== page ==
Author: K. J. Wignall
Genre: YA Paranormal
Series: Mercian Trilogy (Book 2)
Publication Date: September 25, 2012
Format: Hardcover, 336 Pages
ISBN-10: 160684265X (Egmont USA)
ISBN-13: 978-1606842652 (Egmont USA)
Reviewed by: Michelle
In the thirteenth century, William, heir to the Earl of Mercia, was attacked and turned into a vampire. For 750 years, Will has spent his life in the shadows. Until he met Eloise.
Together, Will and Eloise must destroy an ancient evil that has led them to Marland Abbey, where Will’s ancestors lived and Eloise attends school. Here they uncover the truth about the four vampire kings, Will’s past, and an uncertain future.
But the mysterious sorcerer, Wyndham, is still hunting Will and using Eloise as bait. To protect the girl he loves, Will goes in search of answers—but does that mean walking right into the enemy’s trap?
Quick & Dirty: A sequel a little better than the first, but just didn’t grab my attention.
Opening Sentence: A demon ended my childhood.
K.J. Wignall brings us back to the Merican Trilogy with Alchemy. The story begins shortly after the end of Blood. Eloise has returned to school with the purpose of investigating Will’s past. Only visiting Eloise in the evening, Will has inhabited his family’s property. But danger has risked Eloise’s safety, forcing Will to keep her safe. A sorcerer named Wyndham is a threat, keeping watch over their actions. The plot progresses and the momentum moves forward. Can Will keep Eloise safe? And will they find what they’re looking for?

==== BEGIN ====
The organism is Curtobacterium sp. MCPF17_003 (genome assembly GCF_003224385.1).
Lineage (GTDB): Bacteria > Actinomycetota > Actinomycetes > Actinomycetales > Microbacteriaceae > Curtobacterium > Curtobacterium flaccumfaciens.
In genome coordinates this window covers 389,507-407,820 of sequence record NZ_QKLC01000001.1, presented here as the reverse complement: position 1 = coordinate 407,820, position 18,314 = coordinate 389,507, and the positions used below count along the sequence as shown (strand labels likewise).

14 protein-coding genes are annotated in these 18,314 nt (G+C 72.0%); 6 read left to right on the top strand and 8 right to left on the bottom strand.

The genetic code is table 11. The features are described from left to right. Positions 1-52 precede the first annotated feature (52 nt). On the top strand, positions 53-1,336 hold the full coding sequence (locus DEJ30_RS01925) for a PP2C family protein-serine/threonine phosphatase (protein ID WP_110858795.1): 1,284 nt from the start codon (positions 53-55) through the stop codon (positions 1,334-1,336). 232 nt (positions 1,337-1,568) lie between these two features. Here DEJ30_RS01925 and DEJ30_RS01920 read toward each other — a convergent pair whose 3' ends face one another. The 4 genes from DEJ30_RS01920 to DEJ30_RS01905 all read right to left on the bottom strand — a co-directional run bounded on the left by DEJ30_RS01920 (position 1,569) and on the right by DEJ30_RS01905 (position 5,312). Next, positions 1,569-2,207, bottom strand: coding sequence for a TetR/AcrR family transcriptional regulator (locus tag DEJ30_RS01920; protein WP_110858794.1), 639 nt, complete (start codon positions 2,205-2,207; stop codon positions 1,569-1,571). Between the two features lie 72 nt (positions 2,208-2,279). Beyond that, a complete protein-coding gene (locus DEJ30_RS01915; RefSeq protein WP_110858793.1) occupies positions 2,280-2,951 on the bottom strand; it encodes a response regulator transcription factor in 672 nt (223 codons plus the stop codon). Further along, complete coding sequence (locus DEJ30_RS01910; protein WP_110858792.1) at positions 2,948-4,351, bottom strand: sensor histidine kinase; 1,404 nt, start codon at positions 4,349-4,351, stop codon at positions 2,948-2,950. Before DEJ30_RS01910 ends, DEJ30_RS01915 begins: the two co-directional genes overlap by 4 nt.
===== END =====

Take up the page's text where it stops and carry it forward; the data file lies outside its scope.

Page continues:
Each moment is cataloged in a journal-style entry with a third-person narrative. Wignall changes Will’s voice, which makes him a little more appealing. It was hard for me to connect to him in Blood, but that changes a bit in Alchemy. Will is a little more believable, a little more human. Will’s emotions, his vulnerabilities and fears were the one thing that allowed me to connect to him. There was a moment of disparity that made me long for his well being.
It’s rare that I would like a sequel over a debut, but that is the case for Alchemy. The writing seemed to have developed into something more natural, whereas Blood had a more forced plot. The depth of the characters were more substantial, easy for me to form tangible people rather than just words on a page. Wignall’s world was a little more believable, but there was something about it that I just couldn’t connect to.
It’s difficult to be a book in the sea of young adult paranormal stories, I felt that there were too many things already done before. I felt that the characters’ chemistry was too easy. The romance, which should have been complex and complicated, was actually fast and cliche. An arch nemesis was introduced, a rival to be defeated.
I wanted to love this book, and maybe I would have if I just didn’t read another amazing book previous to this. The world and the history of Will seems well-thought out with substance. But I couldn’t connect, and simply, I didn’t love. There were a few mistakes, but they were easy to look over.
It’s sad when my heart isn’t in a book. I hope that you’ll give it a try and maybe it will work for you.
Will thought of her clutching the pendant round her neck, but he had not seen the item of jewelry and could not now know what it had signified. Unless . . . He reached up and held the broken medallion round his own neck, wondering if this was what she’d been trying to tell him, to think on this medallion and all it promised. It was cold in his hand now, but it had been warm, and somewhere else its twin was warm against Eloise’s skin. It promised a different future to the one painted by Fairburn, and that different future was the only one Will dared imagine.
FTC Advisory: Egmont USA provided me with a copy of Alchemy. No goody bags, sponsorships, “material connections,” or bribes were exchanged for my review.
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